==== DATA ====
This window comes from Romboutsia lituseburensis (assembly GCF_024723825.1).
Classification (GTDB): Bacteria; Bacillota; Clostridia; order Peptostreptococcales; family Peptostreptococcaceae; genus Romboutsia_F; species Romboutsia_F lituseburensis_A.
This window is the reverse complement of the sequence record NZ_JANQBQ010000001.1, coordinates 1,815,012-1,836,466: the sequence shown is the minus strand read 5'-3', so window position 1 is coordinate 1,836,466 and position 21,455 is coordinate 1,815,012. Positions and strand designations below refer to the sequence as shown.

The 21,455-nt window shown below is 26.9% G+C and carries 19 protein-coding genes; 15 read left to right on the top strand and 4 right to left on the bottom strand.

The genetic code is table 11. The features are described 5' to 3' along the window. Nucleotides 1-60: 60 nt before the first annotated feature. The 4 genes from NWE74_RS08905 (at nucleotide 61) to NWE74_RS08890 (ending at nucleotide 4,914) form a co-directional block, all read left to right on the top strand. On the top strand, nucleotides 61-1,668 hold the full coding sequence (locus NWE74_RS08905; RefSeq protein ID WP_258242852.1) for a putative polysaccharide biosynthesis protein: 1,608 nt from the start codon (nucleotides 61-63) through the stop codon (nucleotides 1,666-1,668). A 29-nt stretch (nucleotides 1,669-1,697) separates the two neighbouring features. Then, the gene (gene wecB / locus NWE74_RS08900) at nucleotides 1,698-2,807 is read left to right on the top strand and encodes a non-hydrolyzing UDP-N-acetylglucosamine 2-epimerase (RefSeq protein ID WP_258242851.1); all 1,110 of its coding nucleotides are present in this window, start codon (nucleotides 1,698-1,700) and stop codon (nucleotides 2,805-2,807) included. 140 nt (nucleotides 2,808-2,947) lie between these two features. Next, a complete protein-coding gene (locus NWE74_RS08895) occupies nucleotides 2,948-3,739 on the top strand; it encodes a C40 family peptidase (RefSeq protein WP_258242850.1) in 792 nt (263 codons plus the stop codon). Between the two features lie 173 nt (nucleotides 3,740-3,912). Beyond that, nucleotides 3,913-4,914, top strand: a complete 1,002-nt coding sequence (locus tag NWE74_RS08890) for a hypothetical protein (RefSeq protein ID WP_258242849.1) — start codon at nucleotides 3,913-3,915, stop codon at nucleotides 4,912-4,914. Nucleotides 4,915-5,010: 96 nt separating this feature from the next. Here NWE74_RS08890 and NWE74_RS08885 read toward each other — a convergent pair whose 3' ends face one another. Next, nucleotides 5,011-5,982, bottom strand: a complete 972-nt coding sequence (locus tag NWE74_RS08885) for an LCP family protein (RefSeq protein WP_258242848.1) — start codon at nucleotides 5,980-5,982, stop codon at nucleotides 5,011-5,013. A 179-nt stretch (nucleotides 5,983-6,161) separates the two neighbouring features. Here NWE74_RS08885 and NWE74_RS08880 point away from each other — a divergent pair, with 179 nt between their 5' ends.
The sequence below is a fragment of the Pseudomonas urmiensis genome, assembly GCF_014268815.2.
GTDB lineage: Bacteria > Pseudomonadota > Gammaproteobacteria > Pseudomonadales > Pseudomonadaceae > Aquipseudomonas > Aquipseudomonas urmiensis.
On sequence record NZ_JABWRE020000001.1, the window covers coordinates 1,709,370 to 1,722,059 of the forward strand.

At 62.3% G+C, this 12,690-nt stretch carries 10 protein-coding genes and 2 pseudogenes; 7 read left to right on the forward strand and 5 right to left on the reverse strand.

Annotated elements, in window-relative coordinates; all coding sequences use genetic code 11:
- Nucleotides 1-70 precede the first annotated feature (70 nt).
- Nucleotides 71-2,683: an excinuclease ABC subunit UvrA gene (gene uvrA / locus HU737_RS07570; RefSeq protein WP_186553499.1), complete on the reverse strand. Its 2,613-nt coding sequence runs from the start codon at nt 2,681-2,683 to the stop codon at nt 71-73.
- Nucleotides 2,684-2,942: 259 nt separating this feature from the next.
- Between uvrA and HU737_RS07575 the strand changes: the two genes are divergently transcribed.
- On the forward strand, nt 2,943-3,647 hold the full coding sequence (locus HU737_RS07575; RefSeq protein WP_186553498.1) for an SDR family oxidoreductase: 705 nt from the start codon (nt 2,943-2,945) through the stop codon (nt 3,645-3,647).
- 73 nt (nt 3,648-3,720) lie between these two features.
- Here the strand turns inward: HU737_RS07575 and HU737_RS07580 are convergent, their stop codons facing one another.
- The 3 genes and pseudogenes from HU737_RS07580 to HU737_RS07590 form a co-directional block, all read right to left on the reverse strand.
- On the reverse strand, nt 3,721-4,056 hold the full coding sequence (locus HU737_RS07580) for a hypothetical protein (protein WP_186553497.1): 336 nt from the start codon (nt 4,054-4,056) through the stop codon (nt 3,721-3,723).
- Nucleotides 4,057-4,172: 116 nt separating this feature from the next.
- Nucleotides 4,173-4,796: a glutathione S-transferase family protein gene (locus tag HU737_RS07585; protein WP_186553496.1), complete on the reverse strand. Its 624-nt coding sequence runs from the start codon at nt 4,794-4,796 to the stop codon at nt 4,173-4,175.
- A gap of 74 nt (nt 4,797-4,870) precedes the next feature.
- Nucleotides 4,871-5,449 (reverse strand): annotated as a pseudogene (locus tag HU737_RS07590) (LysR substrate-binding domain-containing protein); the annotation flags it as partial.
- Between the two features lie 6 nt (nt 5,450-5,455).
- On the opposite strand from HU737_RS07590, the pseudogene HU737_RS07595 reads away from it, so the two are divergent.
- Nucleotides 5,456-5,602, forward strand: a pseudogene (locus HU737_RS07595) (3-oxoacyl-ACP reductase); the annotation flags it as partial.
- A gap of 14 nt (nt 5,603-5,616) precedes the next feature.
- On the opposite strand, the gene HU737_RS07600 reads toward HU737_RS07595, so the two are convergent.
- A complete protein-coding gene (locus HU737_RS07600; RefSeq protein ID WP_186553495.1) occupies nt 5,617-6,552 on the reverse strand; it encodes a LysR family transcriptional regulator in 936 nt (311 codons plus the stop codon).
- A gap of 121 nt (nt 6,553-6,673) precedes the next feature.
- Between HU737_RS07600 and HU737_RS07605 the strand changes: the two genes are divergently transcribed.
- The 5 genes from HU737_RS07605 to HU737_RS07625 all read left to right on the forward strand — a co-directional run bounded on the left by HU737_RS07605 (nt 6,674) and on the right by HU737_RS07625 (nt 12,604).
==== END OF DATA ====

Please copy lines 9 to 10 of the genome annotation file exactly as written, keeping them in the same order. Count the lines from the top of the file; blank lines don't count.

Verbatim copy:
At 62.3% G+C, this 12,690-nt stretch carries 10 protein-coding genes and 2 pseudogenes; 7 read left to right on the forward strand and 5 right to left on the reverse strand.

Annotated elements, in window-relative coordinates; all coding sequences use genetic code 11: